Why are we being accused of ‘emissions freeloading’?


“New Zealand is one of the few countries in the OECD to have increased gross emissions since 1990, doing so at a rate higher than all nations except Turkey, Iceland, and Australia... despite New Zealand’s unusually high proportion of renewable energy, a head start most nations could only dream of having” according to Charlie Mitchell in Stuff. He continues “New Zealand is freeloading and forcing less financially advantaged nations to go beyond their fair share of emissions to preserve our way of life” and, our only defence is “that Australia is even worse”.

Recent reports by Oxfam and an article published in The Lancet has also found that New Zealand’s actions are inadequate at a moral level. According to Charlie Mitchell in Stuff “New Zealand was ranked 21st of 23 developed nations in the amount of climate-related financing it offered to other countries.” 

How do we level the playing field?


It’s not a lost cause. We are in the lucky position of being willing and able to address climate equity. We all share the same atmosphere, so it doesn’t matter if we reduce emissions in New Zealand or Namibia. By prioritising climate action that focuses on the most vulnerable we can:
  • Maximise the gain. We can typically reduce more emissions from the atmosphere more cost-effectively in low-income countries than we can when we act in New Zealand (turns out tree planting in NZ is comparatively quite an expensive way to reduce global emissions), and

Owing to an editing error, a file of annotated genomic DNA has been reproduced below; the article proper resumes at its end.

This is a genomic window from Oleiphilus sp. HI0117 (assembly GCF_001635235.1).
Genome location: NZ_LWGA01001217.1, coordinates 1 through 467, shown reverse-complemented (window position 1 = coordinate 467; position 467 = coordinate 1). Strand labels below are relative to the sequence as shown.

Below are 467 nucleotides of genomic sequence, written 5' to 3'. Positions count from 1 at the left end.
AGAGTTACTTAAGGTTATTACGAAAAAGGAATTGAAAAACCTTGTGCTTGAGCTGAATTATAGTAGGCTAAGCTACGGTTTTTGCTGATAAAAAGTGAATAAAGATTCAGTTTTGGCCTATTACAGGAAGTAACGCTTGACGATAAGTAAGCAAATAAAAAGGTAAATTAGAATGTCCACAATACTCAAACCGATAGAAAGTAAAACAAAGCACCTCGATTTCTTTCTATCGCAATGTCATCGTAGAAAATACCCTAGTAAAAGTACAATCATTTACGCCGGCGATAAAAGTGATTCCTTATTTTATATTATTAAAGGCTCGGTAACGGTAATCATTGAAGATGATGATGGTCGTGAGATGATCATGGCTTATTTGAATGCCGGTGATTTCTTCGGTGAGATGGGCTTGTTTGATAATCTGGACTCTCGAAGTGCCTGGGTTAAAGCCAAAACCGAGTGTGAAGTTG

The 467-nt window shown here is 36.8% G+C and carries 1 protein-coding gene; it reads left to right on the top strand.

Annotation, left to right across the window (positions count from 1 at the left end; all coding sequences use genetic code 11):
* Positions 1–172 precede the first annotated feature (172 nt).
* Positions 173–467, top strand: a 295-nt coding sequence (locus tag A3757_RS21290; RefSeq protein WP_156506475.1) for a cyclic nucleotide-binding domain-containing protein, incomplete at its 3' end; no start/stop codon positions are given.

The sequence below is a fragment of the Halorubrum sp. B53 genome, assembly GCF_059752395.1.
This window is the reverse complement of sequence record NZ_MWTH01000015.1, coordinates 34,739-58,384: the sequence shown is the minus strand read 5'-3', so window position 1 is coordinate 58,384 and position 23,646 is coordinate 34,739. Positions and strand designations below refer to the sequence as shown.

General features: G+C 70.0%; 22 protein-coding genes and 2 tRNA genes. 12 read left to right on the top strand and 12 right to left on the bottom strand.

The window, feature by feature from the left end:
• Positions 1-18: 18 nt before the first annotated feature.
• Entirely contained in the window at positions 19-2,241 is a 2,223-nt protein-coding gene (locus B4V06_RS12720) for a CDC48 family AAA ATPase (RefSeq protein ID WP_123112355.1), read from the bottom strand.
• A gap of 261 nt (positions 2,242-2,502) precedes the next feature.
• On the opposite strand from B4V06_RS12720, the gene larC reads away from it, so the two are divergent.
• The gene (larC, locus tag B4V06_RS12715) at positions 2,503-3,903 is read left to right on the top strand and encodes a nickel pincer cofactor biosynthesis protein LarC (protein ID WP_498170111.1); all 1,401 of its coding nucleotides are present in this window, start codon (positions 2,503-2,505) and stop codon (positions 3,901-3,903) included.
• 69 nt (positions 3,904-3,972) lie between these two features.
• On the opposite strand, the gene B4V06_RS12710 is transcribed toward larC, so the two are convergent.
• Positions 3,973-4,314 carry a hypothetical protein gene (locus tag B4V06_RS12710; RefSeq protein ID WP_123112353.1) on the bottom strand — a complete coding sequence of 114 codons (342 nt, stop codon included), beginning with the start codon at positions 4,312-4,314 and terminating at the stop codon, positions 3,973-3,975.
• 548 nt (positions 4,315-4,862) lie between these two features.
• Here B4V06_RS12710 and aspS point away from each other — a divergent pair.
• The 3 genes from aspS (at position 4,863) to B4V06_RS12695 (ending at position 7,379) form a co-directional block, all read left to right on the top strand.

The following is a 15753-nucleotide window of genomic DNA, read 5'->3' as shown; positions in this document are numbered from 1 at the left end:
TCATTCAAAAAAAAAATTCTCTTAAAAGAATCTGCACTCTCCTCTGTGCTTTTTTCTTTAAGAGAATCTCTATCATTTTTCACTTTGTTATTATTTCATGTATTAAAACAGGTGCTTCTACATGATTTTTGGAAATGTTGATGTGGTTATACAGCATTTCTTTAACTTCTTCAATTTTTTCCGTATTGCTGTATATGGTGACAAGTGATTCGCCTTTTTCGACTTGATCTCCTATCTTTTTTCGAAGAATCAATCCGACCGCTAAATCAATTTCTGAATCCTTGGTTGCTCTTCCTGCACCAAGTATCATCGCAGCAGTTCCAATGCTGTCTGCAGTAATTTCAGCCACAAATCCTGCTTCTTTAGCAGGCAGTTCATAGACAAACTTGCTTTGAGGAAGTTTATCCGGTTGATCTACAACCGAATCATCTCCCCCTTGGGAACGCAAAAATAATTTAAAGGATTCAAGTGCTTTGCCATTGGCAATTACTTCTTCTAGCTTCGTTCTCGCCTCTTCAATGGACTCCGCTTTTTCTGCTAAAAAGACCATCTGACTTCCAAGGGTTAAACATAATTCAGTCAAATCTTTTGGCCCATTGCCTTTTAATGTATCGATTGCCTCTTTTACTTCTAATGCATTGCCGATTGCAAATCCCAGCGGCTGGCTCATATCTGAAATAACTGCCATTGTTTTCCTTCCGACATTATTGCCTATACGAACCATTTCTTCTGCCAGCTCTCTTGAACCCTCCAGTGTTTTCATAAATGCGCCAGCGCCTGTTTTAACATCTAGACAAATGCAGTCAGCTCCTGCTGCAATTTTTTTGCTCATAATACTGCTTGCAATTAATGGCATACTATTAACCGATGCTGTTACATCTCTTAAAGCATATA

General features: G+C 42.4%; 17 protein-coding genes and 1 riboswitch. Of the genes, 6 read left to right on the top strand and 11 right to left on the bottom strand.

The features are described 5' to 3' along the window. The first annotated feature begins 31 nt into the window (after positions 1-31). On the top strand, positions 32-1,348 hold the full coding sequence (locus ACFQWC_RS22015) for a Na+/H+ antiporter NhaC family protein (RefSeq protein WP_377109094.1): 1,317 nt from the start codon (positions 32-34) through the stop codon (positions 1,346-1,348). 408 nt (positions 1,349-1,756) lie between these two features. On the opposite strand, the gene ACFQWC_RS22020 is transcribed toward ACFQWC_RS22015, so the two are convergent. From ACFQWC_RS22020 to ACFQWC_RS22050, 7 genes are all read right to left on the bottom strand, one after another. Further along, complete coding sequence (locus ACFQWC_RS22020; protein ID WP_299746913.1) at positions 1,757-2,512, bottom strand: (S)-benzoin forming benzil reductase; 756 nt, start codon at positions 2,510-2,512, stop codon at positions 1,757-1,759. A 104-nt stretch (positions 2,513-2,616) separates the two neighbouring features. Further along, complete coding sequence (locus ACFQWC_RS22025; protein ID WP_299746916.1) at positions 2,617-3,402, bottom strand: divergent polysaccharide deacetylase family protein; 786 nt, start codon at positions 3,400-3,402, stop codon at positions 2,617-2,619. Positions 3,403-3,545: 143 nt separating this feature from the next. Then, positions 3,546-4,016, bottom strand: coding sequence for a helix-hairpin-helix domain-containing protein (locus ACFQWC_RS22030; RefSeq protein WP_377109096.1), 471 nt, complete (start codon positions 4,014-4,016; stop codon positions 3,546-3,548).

• Minimise the pain. By helping low-income nations with low-carbon development, we can enhance the capabilities and strengthen the resilience of those most vulnerable while easing their transition to a low-carbon economy.


What Co-Benefits is doing to help.


We started Co-Benefits to try to address global climate equity by helping everyday kiwis take fairer climate action. 

Our fund helps everyday Kiwis stop ‘emissions freeloading’ and start having a more meaningful impact on people and the planet. By joining, you're supporting a careful selection of low-carbon projects that help boost up vulnerable communities. All the projects we work with not only lower emissions cost-effectively, but they also have positive spillover effects on the local communities they’re located in (known as co-benefits) that meet at least 3 of the UN’s Sustainable Development Goals. 

Things like decreasing lung cancer rates as charcoal cookstoves are replaced with clean ones, increasing literacy rates as kids can do their homework after dark under solar-powered lights. This isn’t just anecdotal impact; the Gold Standard has assessed that every offset purchased from a biogas project (which costs approx. NZD 30), creates NZD 700 worth of socio-economic value. 

We think co-benefits should be an intrinsic part of any climate solution; they are super compelling on their own and shouldn’t be seen as a secondary effect. That’s why we’ve adopted the term as our name.

Want to know more about co-benefits? Check out our projects page here. Want to help us start levelling the playing field? Sign up to help grow our fund here